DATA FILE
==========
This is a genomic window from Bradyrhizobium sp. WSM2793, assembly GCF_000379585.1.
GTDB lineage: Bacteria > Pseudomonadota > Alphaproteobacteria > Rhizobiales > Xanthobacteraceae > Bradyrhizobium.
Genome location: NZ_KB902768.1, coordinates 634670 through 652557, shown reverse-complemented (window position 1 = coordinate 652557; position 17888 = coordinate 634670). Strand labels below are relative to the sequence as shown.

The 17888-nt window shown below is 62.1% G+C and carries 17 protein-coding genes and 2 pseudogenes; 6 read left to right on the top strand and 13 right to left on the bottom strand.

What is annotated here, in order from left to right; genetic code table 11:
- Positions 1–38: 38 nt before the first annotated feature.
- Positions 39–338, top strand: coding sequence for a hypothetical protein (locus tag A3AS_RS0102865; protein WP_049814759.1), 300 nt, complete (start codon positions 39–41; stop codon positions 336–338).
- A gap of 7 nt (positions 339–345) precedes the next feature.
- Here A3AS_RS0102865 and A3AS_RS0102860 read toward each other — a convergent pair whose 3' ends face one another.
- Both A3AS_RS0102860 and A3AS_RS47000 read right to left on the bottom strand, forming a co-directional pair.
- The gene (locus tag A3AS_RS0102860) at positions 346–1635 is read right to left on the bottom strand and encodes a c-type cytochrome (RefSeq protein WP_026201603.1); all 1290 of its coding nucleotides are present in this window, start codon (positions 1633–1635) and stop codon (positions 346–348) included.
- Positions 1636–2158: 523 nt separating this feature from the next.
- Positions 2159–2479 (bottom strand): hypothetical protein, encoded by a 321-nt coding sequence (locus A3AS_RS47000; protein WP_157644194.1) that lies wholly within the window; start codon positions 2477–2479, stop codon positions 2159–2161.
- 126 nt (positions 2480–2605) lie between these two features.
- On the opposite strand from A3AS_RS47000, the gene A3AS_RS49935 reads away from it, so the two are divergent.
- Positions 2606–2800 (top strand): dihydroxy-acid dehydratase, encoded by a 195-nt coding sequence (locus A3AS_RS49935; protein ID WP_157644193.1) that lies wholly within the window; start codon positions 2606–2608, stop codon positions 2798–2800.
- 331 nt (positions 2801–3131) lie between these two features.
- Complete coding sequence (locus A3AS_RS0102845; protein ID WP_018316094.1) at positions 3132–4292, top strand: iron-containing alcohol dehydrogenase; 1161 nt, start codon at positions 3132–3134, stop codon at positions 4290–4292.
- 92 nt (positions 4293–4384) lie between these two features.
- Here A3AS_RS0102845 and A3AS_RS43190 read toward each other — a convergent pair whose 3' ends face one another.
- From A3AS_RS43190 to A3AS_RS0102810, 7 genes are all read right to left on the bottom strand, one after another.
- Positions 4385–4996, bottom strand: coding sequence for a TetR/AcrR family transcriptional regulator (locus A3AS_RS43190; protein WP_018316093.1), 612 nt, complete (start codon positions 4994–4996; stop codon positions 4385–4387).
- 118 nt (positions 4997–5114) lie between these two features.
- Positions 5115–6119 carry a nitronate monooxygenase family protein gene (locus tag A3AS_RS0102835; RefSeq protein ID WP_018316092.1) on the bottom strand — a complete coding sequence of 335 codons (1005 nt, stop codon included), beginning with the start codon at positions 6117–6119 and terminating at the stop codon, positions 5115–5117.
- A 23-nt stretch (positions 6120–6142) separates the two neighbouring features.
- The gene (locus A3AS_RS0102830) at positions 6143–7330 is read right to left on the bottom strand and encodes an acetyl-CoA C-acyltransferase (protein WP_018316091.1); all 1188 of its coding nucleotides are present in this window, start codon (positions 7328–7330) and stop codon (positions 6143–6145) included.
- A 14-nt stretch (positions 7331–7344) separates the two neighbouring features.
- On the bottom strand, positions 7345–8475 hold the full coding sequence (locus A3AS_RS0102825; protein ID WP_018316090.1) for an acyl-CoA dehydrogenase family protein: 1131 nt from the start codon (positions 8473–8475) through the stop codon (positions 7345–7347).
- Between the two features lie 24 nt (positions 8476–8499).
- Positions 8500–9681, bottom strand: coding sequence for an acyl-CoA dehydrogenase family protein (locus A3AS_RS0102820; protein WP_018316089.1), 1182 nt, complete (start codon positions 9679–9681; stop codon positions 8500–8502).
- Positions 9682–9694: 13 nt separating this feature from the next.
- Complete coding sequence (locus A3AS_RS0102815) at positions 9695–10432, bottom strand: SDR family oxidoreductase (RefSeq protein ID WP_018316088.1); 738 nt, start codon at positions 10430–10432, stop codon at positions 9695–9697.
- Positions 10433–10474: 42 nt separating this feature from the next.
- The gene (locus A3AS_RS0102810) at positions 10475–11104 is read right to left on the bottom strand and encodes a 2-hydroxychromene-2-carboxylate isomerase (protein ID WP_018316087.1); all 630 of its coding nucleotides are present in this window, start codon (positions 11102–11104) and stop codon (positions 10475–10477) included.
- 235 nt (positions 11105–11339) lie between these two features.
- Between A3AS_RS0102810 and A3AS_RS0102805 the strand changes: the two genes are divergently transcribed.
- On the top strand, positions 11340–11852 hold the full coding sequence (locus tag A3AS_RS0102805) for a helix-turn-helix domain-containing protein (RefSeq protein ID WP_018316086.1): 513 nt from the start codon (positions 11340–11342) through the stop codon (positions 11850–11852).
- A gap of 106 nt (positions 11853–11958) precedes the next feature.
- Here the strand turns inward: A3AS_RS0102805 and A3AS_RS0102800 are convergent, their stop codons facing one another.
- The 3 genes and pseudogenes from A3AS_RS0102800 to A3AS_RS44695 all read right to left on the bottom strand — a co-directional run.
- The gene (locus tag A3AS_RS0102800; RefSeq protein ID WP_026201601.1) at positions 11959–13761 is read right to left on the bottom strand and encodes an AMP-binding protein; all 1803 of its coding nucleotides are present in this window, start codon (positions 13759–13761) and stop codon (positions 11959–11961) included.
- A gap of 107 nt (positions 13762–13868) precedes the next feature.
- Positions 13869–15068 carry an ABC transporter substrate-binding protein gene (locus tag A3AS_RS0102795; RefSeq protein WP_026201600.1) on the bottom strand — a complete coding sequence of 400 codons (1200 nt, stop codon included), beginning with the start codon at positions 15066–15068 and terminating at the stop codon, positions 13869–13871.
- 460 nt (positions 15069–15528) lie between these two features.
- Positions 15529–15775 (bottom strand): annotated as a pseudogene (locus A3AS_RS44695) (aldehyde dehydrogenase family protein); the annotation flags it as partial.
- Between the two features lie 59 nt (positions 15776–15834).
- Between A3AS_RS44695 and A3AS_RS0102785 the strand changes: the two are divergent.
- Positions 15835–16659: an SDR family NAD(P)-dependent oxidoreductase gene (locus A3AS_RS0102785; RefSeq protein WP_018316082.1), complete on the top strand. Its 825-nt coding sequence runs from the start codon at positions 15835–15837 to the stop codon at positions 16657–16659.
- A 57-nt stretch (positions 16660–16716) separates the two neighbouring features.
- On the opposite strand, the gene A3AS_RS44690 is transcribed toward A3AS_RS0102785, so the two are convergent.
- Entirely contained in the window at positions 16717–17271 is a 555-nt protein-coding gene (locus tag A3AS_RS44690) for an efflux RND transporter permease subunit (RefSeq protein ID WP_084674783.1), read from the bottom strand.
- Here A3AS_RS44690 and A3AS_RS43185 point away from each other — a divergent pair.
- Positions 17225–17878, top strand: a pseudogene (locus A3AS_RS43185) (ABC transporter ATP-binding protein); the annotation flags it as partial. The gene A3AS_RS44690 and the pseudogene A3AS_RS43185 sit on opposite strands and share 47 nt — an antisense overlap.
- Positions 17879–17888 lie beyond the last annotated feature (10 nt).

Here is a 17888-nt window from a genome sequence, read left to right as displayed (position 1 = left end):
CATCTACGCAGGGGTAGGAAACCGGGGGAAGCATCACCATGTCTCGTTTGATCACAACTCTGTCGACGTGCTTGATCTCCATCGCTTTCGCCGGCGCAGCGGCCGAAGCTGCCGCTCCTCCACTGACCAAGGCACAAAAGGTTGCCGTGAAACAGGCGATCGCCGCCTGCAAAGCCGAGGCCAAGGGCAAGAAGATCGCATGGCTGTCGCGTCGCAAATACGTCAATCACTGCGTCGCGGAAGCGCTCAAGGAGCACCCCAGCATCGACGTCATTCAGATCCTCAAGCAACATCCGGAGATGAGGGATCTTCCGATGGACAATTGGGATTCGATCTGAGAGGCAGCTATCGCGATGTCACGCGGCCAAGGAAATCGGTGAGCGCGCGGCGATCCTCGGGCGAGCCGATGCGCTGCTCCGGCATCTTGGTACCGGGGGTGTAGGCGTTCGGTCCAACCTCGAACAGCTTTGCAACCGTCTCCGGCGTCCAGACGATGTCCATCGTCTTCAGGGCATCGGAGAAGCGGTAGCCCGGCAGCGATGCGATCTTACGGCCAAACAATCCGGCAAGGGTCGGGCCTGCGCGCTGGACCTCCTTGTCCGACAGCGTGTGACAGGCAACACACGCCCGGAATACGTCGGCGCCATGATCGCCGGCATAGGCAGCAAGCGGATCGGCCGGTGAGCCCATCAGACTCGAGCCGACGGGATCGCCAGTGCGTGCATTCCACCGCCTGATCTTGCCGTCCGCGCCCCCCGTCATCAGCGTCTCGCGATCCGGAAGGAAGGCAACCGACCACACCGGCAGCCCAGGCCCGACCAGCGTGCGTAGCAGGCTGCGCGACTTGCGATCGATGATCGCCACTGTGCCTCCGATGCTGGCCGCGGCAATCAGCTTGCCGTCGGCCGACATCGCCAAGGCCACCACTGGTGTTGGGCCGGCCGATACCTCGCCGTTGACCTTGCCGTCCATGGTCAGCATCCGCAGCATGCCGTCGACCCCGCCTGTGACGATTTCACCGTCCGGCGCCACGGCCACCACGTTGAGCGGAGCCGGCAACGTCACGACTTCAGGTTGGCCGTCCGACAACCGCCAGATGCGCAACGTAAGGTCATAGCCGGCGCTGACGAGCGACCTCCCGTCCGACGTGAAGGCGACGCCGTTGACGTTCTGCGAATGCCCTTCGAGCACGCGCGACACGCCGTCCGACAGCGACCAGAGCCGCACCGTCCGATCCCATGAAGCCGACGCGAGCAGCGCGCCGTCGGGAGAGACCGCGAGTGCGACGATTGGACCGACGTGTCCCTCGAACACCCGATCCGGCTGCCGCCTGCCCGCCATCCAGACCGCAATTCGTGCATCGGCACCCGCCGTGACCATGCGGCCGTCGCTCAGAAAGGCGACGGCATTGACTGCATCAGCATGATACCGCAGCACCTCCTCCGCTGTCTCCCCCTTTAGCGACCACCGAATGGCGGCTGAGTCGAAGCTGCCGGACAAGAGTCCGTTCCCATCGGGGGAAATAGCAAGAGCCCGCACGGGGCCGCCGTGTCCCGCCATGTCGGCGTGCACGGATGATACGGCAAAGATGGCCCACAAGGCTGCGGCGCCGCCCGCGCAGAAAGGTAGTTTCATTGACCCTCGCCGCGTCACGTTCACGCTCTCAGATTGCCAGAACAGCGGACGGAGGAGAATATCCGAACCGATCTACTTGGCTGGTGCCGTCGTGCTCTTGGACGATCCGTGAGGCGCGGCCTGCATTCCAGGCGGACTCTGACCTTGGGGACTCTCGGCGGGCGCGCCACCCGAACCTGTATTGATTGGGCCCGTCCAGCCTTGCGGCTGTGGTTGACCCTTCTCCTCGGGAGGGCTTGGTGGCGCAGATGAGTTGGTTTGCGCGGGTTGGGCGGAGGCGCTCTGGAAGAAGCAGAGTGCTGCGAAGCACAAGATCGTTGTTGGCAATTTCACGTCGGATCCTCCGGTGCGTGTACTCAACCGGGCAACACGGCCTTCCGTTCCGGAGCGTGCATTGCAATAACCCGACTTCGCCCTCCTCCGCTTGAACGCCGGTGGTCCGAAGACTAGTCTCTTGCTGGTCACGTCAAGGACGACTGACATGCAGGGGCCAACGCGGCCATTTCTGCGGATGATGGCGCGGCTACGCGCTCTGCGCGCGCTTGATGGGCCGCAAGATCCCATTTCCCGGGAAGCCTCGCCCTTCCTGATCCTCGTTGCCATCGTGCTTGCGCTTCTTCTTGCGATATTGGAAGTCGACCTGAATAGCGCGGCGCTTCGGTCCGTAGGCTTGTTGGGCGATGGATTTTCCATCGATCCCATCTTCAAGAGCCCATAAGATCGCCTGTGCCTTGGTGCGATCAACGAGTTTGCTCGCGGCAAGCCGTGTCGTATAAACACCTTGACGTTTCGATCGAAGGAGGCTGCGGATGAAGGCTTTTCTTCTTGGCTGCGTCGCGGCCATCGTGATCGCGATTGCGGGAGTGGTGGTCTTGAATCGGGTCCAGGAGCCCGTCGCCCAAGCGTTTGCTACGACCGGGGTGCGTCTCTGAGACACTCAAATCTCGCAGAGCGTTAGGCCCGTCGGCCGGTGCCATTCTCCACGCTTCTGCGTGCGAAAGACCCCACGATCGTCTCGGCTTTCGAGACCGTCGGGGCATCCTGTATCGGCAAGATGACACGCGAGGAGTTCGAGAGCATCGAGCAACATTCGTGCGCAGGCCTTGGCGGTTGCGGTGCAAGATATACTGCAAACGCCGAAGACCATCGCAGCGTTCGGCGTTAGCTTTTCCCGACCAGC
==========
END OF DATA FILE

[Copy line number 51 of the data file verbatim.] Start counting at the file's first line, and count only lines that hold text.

- Entirely contained in the window at positions 16717–17271 is a 555-nt protein-coding gene (locus tag A3AS_RS44690) for an efflux RND transporter permease subunit (RefSeq protein ID WP_084674783.1), read from the bottom strand.